There’s an idea floating around that smartphones, Facebook and hyper-connectivity have fundamentally altered not just the way we live, but who we are.
It’s simply silly to say “we need a Web that is less corrosive to our humanity because it’s a world devoid of empathy, fostering narcissism, disinhibition, and the failure to care about the feelings of others.” The Web is neither the cause nor the solution to these things; it’s a medium and a mirror, funneling and reflecting the consciousness of the people who use it.
Of course, many of the tech innovators are bad actors and mischief-makers, driven by the pre-digital fictions and fantasies of ego, power, money and fame. They blather on about ‘changing the world’ while designing ways and means of “capturing people’s attention and making it hard for them to escape.”
It’s no coincidence that the expanding field of product management and design at social media companies largely stems from the ominously named, “Human Sciences and Technologies Advanced Research Institute” at Stanford, founded in 1998 by (I kid you not) B.J. Fogg.
He calls the diabolical field he founded “captology,” in which the explicit intention is to “use methods from experimental psychology to demonstrate that computers can change people’s thoughts and behaviors in predictable ways.”
“Feelings of boredom, loneliness, frustration, confusion, and indecisiveness often instigate a slight pain or irritation and prompt an almost instantaneous and often mindless action to quell the negative sensation. Gradually, these bonds cement into a habit as users turn to your product when experiencing certain internal triggers.”
As one commentator noted, “Posting to Facebook or Instagram contributes to the global accumulation of FOMO (Fear Of Missing Out), producing a closed cycle of anxiety creation and alleviation. What are others doing? What do they think of me?”
Some writers see the roots of the problem in the failure of young people absorbed in their devices to develop fully independent selves. Facebook and other apps trigger FOMO, and the social network relieves this apprehension with feelings of connectedness and validation.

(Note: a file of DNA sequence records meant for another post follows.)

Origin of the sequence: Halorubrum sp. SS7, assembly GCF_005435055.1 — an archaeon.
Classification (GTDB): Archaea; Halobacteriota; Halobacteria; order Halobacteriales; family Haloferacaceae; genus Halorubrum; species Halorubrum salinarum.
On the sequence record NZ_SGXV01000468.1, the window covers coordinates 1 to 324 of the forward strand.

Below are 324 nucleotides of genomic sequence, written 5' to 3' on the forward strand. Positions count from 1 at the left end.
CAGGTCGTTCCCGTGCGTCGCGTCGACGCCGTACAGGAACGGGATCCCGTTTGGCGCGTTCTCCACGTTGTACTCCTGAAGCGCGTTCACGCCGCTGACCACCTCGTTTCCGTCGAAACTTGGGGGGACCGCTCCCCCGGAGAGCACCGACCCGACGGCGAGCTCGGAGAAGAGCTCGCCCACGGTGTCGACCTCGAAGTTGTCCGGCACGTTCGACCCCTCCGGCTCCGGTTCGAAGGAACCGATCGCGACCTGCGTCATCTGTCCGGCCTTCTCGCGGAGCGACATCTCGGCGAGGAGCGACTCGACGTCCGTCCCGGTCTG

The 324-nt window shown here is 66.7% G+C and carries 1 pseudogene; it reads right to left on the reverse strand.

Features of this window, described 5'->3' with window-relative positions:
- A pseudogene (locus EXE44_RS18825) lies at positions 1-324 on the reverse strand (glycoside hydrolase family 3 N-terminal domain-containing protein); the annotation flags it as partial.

The problem isn’t the lack of a “fully independent self,” but the desperate need to believe one is a fully independent self, in control of one’s life. The illusions of separateness, selfhood and control are the sub-texts that are being exploited by ruthlessly unethical deceivers in Silicon Valley.
The thing that makes digital age individualists different, and so annoying, is that though they are interchangeably the same in their separateness, in their superficial selfhood, yet each one really believes they are unique individuals.
In the film “Fallen,” starring Denzel Washington, evil is transmitted from person to person by the merest touch. But in actuality, it’s even more disturbing and frightening, because consciousness is like the Net—a vast, interconnected dimension in which we’re all embedded by vice of being human.
The superficiality of hyper-connectivity does not preclude the transmission of the underlying dark matter; it accentuates it. That is, darkness seeps and surges below the surface of identical borgs, each believing they’re unique individuals, though they’re actually un-self-knowing dividuals.
Social media is providing a context not because it supplants intact cultures, but because intact cultures have ceased to exist. Social media has merely exacerbated the erosion of culture and character that was already well underway in the West. That erosion is now a global phenomenon.
In other words, social media is filling a vacuum. But that vacuum also affords the opportunity to learn about oneself and create an entirely new kind of culture.
The collision between our brains and bodies and our machines is not going to end. Smartphones have already become an appendage for millions, if not billions of people. There is no way to control the interface by some illusory controller in our heads that stands apart from the onslaught of information and manipulation.
The solution is as it has always been—self-knowing, the moment-to-moment mindfulness of what one is actually thinking, feeling and doing. That requires self-honesty—skepticism about our motives, habits and patterns. The fact that so few people value and live that way allows the exploiters of human weakness to fill the vacuum. If and when people get sick of it, they’ll look for another way.
Many more people worldwide now have much more leisure time. It’s just being filled with inanity and empty busyness. When we disconnect from the false connection of connectivity, and are present, and do our own spadework, we grow in insight and understanding as true individuals.